RFE: Editing string literals like org-mode?

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RFE: Editing string literals like org-mode?

Tim Landscheidt
Hi,

motivation: I was editing some Ansible files that are in
YAML syntax with yaml-mode
(https://github.com/yoshiki/yaml-mode).  I found the YAML
type of quoting rather confusing so I mused that there
should be a yaml-yank-quoted function that, with no prefix
argument, inserts the last kill in double quotes, with a
prefix argument, inserts the last kill as a multiline block,
etc. so that I could edit the "value" in another buffer,
kill it there and yank it properly quoted in my YAML buffer.

Ideally, there would be a corresponding
kill-yaml-value-at-point function (or an extension to
thing-at-point) so that I could copy the "value" dequoted to
that other buffer.  And org-mode has that nice feature
org-edit-special (C-c ') for inter alia #+BEGIN_SRC blocks
where you can edit the block's contents in another buff-
er--so why couldn't there be an equivalent for yaml-mode?

Thinking of other modes, I recalled that I have often yearn-
ed for a way to insert/edit a properly quoted string liter-
al, whether in SQL or shell scripts that call sed or perl,
just like I can in emacs-lisp-mode with prin1 et al.  And
Emacs has already a notion for what a string literal looks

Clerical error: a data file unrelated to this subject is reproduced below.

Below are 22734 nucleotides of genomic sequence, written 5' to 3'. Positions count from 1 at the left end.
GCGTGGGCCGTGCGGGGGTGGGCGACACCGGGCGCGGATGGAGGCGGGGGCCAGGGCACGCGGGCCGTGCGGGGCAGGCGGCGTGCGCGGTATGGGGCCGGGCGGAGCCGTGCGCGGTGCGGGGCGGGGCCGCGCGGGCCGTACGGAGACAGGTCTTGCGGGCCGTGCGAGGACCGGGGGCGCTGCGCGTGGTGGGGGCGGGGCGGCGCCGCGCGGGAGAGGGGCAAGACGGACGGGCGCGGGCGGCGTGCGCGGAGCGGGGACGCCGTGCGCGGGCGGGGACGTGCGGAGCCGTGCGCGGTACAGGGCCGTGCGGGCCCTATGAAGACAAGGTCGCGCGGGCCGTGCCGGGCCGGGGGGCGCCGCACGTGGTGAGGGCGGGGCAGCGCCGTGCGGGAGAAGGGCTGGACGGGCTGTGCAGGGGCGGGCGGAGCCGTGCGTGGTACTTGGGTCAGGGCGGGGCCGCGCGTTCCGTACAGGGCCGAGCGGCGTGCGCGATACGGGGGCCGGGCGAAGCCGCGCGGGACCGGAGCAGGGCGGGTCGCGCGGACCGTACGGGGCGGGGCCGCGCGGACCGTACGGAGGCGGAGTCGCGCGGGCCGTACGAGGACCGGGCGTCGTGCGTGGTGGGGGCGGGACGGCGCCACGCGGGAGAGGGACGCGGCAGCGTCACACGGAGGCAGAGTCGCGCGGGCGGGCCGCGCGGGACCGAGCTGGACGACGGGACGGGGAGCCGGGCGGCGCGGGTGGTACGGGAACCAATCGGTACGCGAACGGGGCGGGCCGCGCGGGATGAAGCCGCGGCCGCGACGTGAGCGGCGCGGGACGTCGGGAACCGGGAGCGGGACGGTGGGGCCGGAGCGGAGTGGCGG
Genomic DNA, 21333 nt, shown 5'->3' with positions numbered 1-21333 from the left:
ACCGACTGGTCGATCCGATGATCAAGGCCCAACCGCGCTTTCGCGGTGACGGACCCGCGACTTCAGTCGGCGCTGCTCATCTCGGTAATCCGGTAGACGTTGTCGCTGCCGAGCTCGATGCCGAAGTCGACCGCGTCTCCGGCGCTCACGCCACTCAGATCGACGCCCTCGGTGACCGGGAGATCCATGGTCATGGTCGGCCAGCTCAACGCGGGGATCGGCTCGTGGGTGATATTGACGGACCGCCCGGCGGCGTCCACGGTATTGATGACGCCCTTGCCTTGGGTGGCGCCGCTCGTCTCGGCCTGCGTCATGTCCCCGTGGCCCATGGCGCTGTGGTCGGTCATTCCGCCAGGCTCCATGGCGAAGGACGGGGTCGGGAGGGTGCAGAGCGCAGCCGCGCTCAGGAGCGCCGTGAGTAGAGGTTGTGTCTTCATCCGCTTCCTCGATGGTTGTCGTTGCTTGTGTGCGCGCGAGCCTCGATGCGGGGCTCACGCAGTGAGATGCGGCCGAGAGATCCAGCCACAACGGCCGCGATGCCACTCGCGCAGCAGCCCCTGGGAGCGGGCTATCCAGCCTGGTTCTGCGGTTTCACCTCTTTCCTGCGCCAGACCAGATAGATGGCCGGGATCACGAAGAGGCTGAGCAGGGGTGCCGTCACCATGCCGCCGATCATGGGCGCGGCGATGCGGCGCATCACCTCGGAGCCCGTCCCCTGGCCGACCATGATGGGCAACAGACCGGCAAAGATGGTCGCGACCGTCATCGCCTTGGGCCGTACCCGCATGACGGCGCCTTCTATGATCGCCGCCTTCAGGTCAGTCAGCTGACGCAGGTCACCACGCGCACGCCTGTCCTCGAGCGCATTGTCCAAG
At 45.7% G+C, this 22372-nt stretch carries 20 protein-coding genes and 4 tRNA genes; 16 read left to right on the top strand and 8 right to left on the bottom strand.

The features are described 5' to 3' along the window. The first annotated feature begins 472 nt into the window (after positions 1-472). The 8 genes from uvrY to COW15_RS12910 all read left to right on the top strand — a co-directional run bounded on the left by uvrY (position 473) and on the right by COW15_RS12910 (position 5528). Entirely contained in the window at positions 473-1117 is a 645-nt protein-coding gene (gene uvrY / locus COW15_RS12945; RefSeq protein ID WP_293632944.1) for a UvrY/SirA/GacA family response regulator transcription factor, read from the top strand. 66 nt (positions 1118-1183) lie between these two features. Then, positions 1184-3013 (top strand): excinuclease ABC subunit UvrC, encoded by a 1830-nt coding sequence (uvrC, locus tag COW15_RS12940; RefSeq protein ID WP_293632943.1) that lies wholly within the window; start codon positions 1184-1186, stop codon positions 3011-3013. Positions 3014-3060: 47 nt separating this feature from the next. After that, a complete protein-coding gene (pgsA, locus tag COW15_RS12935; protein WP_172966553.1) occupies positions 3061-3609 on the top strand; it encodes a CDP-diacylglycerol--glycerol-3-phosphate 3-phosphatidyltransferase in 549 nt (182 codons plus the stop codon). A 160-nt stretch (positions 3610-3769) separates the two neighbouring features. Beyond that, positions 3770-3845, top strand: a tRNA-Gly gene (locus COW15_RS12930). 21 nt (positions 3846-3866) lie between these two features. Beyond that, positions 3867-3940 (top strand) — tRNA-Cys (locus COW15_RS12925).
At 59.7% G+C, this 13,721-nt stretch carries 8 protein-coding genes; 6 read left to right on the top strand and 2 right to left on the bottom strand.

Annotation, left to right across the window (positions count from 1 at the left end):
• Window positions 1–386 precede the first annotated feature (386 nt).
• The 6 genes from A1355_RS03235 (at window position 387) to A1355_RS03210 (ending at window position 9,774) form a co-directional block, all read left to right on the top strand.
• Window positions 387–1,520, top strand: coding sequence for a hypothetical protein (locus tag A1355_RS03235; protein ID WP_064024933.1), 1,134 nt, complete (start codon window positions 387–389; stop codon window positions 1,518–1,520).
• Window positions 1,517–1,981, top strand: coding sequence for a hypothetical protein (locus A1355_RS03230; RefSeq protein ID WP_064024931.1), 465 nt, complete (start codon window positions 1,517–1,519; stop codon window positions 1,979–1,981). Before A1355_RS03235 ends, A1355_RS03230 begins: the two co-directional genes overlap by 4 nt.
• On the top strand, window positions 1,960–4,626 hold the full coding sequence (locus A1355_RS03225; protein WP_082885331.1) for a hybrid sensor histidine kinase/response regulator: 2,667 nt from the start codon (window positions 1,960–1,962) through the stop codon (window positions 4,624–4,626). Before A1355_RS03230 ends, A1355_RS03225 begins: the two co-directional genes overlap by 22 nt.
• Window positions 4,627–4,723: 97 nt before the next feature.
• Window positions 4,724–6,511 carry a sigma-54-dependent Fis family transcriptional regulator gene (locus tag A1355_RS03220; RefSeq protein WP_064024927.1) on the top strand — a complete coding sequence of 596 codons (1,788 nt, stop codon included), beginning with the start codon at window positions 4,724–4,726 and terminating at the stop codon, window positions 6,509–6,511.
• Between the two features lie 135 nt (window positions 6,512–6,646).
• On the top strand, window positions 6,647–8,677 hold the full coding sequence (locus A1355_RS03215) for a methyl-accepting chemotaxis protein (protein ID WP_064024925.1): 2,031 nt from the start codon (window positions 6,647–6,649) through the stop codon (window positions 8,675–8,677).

like in different modes by marking them up with
font-lock-string-face.

And, to complete the circle, #+BEGIN_SRC blocks in org-mode
could be interpreted as just another form of string literal.

So Emacs seems to be missing (to be bikeshedded):

- an (optional) function foo-quote for each major mode so
  that (insert (foo-quote (read-string "String: ")))
  inserts the input properly quoted in the current buffer,

- an (optional) function foo-read-string-literal-at-point
  that returns the dequoted string literal at point, and

- a function bound to C-c ' that edits the string literal at
  point just like org-mode does (if the major mode provides
  the necessary foo-quote and
  foo-read-string-literal-at-point functions).

Now this suggestion appears to be so obvious that it is
either already implemented or could not work :-).  Comments?

Tim